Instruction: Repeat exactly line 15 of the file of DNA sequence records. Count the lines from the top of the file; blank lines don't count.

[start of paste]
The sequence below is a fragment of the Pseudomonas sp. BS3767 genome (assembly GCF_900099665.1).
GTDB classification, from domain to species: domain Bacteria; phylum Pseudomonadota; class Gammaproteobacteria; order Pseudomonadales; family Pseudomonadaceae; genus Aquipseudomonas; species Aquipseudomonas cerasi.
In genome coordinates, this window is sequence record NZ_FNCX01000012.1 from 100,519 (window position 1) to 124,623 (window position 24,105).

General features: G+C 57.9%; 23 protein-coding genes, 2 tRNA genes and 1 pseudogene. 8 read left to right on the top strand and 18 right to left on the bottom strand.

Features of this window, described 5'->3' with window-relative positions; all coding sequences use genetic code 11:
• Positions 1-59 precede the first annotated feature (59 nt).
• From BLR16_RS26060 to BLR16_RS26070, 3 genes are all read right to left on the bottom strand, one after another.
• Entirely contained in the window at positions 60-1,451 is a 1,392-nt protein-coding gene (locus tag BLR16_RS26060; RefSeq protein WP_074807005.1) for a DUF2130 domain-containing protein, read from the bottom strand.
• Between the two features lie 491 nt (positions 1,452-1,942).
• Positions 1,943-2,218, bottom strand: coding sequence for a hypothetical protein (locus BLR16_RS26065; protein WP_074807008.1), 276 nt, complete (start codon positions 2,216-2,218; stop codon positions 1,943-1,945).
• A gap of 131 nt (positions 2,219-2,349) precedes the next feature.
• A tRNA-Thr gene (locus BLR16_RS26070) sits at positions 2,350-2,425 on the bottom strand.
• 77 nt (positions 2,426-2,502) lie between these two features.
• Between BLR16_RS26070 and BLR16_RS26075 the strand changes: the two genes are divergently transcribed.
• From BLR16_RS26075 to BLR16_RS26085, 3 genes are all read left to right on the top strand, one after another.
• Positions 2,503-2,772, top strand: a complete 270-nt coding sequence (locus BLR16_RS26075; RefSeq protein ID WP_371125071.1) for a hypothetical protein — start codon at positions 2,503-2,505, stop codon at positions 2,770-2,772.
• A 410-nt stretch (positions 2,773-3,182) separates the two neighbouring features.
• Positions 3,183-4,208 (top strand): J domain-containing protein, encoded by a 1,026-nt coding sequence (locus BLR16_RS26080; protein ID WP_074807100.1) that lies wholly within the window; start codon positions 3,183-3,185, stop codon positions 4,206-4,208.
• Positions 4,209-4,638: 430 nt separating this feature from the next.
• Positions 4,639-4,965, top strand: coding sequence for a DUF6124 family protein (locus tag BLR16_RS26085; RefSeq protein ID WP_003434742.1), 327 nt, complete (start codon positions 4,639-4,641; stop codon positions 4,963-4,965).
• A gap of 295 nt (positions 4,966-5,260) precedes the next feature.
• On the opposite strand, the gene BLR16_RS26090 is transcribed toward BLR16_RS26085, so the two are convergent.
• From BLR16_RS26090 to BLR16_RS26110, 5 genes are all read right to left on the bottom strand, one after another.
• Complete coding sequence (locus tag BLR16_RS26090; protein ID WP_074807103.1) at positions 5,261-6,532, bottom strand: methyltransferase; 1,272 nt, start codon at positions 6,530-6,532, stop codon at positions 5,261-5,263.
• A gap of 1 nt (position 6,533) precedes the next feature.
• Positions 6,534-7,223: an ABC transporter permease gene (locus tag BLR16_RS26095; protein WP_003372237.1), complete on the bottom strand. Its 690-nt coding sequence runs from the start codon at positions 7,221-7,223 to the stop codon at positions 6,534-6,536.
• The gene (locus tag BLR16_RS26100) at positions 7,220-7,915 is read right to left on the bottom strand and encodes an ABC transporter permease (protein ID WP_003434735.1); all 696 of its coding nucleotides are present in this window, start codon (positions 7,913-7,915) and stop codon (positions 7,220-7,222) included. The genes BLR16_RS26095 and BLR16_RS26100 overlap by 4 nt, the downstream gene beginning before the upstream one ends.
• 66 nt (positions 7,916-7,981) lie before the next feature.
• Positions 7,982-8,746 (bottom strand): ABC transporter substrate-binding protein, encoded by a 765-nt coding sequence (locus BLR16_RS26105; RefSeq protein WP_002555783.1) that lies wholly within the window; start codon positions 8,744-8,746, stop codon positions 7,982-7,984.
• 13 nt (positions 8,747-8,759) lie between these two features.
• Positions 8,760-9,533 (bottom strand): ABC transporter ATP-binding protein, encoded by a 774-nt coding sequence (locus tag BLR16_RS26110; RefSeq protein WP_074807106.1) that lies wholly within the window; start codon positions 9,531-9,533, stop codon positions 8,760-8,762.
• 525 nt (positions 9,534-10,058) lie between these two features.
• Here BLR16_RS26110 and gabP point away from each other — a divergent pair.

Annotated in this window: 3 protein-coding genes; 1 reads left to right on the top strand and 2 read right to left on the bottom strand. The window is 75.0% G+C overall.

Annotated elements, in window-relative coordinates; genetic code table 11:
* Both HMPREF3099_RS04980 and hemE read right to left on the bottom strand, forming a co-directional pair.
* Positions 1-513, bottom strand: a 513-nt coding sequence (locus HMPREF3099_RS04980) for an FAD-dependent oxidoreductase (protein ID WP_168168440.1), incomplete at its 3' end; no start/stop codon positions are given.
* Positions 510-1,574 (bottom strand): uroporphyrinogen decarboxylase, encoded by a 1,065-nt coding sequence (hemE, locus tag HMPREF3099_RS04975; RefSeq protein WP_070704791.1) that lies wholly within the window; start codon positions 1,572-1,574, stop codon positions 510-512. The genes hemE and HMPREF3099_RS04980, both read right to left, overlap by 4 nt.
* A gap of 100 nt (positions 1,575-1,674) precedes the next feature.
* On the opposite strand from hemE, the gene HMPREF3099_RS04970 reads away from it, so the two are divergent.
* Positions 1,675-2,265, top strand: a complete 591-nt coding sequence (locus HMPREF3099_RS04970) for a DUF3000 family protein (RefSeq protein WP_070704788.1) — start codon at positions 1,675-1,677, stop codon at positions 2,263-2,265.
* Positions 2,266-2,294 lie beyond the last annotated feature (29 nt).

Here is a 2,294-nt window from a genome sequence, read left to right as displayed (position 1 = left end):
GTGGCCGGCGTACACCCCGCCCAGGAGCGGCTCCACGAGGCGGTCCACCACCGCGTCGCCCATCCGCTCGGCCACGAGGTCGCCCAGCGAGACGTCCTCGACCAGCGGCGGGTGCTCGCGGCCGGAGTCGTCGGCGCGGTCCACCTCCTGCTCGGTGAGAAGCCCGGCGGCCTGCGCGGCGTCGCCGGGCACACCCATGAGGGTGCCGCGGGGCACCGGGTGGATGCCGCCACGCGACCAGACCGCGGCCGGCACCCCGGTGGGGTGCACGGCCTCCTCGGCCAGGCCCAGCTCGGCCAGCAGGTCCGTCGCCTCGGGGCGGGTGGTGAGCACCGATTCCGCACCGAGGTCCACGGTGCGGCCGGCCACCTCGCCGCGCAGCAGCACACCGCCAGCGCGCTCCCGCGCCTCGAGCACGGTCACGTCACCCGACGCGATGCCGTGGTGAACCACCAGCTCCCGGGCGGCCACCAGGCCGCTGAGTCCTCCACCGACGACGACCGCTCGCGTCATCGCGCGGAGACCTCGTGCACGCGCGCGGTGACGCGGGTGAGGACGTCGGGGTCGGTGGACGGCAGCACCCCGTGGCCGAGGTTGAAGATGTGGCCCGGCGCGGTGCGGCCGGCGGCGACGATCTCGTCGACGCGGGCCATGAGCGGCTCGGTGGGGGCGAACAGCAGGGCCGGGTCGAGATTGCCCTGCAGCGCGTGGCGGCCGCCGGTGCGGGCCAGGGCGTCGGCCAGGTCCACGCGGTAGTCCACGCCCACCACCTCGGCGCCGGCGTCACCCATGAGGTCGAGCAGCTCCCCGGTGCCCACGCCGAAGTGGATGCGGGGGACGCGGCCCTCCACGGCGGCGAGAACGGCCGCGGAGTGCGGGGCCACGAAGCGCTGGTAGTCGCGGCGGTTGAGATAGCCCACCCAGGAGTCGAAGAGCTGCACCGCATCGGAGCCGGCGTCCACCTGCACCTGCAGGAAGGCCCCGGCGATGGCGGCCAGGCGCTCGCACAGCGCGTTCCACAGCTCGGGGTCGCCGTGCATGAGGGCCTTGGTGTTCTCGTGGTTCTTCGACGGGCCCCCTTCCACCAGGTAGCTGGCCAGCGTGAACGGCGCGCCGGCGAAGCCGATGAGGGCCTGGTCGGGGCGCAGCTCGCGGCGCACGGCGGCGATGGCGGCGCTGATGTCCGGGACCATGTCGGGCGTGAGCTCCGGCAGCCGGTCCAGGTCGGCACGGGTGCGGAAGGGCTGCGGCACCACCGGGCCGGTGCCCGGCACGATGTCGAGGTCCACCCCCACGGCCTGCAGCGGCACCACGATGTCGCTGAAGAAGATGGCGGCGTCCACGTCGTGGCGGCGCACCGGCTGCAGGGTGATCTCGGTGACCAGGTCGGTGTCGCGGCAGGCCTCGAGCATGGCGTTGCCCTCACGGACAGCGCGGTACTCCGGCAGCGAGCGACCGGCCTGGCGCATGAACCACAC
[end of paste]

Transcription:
• From BLR16_RS26075 to BLR16_RS26085, 3 genes are all read left to right on the top strand, one after another.